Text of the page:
University of Mississippi leaders have been struggling over whether or not to keep a monument to vicious slavery and barbarity on school grounds.
The university’s student senate, faculty senate, staff lawyers and high officials passed a measure last year to move one of their confederate monuments to a confederate graveyard where it could molder with the rest of slavery’s dead leftovers. School fundraisers, like former athletics foundation head Keith Carter, joined the alumni association and others in supporting the removal of the statue of a confederate soldier.
However, the Institutions for Higher Learning board of trustees booted the proposal to remove the statute from its agenda last month, sparking outrage among students who pay $15,000 a year in tuition and housing.
Board member Tommy Duff was the one who tossed the agenda item. Duff told reporters: “Given this is a very important matter, I would like to receive a full report before we vote on such.” Whatever that means.
University of Mississippi Chancellor Glenn Boyce said he would work to fulfill the board’s request for additional information, but while he bangs away on that, Republican legislators are working hard to make removing the statue and other monuments to slavery illegal in the state.
Senator Angela Burks Hill (R). Photo courtesy of the Mississippi State Senate.
Confederate sympathizers like Sens. Mike Seymour (R-Vancleave) and Angela Hill (R-Picayune) both filed bills this session prohibiting any public entity—particularly schools and cities—from removing monuments that honor confederates’ effort to keep slavery legal in America.
As you know, we at The Lighthouse love to look to Virginia as an example of what happens when good people take back their state government and Virginia did not disappoint on the Ditch-Your-Horrible-Statues Front this month.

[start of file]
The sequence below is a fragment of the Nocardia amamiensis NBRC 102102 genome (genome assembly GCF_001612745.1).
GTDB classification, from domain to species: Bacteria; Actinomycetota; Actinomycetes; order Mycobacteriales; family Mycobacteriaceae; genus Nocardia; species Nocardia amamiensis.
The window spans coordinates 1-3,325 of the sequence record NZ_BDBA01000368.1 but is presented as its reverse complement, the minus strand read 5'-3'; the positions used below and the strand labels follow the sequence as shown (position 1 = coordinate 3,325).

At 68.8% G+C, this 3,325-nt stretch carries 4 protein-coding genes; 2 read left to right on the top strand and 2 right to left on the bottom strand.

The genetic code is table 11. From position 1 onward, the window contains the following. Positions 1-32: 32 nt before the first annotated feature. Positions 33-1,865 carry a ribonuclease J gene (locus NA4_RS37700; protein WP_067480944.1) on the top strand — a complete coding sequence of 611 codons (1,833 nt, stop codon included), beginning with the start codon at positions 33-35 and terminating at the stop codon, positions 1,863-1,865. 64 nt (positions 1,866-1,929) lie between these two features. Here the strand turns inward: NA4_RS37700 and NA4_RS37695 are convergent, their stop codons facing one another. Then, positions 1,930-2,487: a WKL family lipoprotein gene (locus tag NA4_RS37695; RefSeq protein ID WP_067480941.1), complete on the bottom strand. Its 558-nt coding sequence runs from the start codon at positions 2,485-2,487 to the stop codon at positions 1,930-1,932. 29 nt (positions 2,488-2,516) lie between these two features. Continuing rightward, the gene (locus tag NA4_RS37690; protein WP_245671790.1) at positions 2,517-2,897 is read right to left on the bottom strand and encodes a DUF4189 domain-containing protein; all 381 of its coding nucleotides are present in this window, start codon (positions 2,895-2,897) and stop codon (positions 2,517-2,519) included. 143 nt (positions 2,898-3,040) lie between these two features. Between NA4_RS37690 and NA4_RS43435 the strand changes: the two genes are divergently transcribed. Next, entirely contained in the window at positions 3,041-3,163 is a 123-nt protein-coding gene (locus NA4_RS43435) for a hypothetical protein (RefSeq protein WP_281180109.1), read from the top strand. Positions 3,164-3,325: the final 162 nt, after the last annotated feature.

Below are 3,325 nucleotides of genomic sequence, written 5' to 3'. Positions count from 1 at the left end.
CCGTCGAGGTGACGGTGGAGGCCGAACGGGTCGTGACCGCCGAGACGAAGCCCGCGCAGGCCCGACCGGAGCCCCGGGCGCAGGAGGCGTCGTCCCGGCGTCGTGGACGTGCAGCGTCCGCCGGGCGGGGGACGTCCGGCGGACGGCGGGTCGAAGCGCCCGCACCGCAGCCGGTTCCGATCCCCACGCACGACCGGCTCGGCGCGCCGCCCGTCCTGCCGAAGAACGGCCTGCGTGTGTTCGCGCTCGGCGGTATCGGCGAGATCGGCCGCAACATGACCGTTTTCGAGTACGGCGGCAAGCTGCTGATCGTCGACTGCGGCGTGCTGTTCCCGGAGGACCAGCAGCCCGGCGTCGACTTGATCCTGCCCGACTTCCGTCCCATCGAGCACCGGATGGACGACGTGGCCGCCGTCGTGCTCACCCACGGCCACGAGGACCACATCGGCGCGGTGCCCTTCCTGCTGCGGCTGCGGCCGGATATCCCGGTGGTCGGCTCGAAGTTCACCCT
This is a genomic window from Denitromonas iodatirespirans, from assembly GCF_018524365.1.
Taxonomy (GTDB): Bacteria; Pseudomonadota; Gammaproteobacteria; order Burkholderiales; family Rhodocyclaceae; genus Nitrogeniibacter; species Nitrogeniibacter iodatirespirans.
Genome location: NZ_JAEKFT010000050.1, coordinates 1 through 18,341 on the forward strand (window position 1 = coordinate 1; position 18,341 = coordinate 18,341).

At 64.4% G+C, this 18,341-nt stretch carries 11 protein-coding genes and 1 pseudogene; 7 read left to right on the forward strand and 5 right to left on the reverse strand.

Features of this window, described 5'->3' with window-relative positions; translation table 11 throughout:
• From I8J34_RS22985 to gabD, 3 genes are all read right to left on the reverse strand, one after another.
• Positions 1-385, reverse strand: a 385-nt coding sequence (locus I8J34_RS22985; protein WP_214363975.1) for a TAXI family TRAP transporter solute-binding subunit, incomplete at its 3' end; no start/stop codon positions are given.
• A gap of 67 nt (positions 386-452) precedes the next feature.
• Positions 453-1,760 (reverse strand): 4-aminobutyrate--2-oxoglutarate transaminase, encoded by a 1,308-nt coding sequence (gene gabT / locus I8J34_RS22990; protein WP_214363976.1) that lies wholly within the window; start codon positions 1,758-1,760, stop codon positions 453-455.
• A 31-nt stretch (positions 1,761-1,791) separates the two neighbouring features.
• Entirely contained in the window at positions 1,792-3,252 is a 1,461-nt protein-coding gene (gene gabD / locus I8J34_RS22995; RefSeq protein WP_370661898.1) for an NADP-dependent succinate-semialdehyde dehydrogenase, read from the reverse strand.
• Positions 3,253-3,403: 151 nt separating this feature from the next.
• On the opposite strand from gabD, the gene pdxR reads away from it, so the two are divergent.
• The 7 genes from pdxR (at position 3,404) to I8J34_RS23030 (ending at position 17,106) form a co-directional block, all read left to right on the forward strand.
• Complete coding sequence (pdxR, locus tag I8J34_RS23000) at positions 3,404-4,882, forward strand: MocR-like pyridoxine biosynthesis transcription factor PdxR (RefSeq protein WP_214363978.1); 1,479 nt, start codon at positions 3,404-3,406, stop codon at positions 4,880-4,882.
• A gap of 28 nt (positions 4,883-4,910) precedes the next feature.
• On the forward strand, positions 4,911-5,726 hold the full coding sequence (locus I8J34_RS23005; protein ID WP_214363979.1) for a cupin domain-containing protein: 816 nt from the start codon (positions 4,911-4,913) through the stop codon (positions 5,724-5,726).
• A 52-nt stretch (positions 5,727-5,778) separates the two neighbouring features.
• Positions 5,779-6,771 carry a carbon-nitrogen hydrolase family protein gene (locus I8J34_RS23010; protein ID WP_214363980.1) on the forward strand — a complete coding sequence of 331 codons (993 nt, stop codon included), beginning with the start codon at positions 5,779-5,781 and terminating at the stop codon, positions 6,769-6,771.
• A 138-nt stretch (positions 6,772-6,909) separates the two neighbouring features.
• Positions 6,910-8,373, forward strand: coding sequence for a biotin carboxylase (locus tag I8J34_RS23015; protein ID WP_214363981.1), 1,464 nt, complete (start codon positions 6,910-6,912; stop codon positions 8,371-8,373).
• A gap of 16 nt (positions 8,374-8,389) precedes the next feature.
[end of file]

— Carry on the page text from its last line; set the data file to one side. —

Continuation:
Republican House of Delegate member Wendell Walker (R-Lynchburg) decided this week to jab at Democrats and all their confederate monument removal stuff and submitted a bill to kick former governor and U.S. Sen. Harry F. Byrd from Virginia’s Capitol Square. Del. Walker is similar to Mississippi Republicans in that he has a predilection for rotten slavers. However, he figured he would submit a bill removing Byrd not so much because he was a staunch segregationist but because he was a segregationist and a Democrat. Gov. Byrd worked with the old, dead movement “Massive Resistance” to undermine school desegregation back in the days before racist Dixiecrats abandoned the Democratic Party for the GOP.
“If we’re going to (remove statues), then I’m going to request to remove the Harry Byrd statue. He was a Democrat and advocated for Massive Resistance,” Walker told local reporters. Oh.
The Virginia legislature, now run by Democrats after massive victories last year, were only too happy to take Walker’s bill under consideration. But, unlike Walker, they don’t share a creepy, cult-like party loyalty for old dead Democrats who were also segregationists. Newly-installed leaders quickly took him up on his dare and embraced his bill.
“I’d love to vote for the bill,” Del. Mark Sickles (D-Fairfax) told reporters. He was probably smiling when he said it.
Walker, realizing his mistake, opted last week to pull his bad-faith bill back out of the legislature.
“I think history is very important, whether it’s good, bad or ugly,” Walker now says. “I was not willing to allow the governor to have the opportunity to remove statues.”
Welp, too bad, say Democrats in charge of the Virginia House Rules Committee. They rejected his request and demanded Walker come in and explain his sudden change of heart.
“I thought he was serious and had a reason for taking the statue down, and so he put in a bill in good faith,” said House Majority Leader Charniele Herring. “… Herring, who happens to be a Black woman … just saying.
… And apparently likes to watch smart-asses squirm.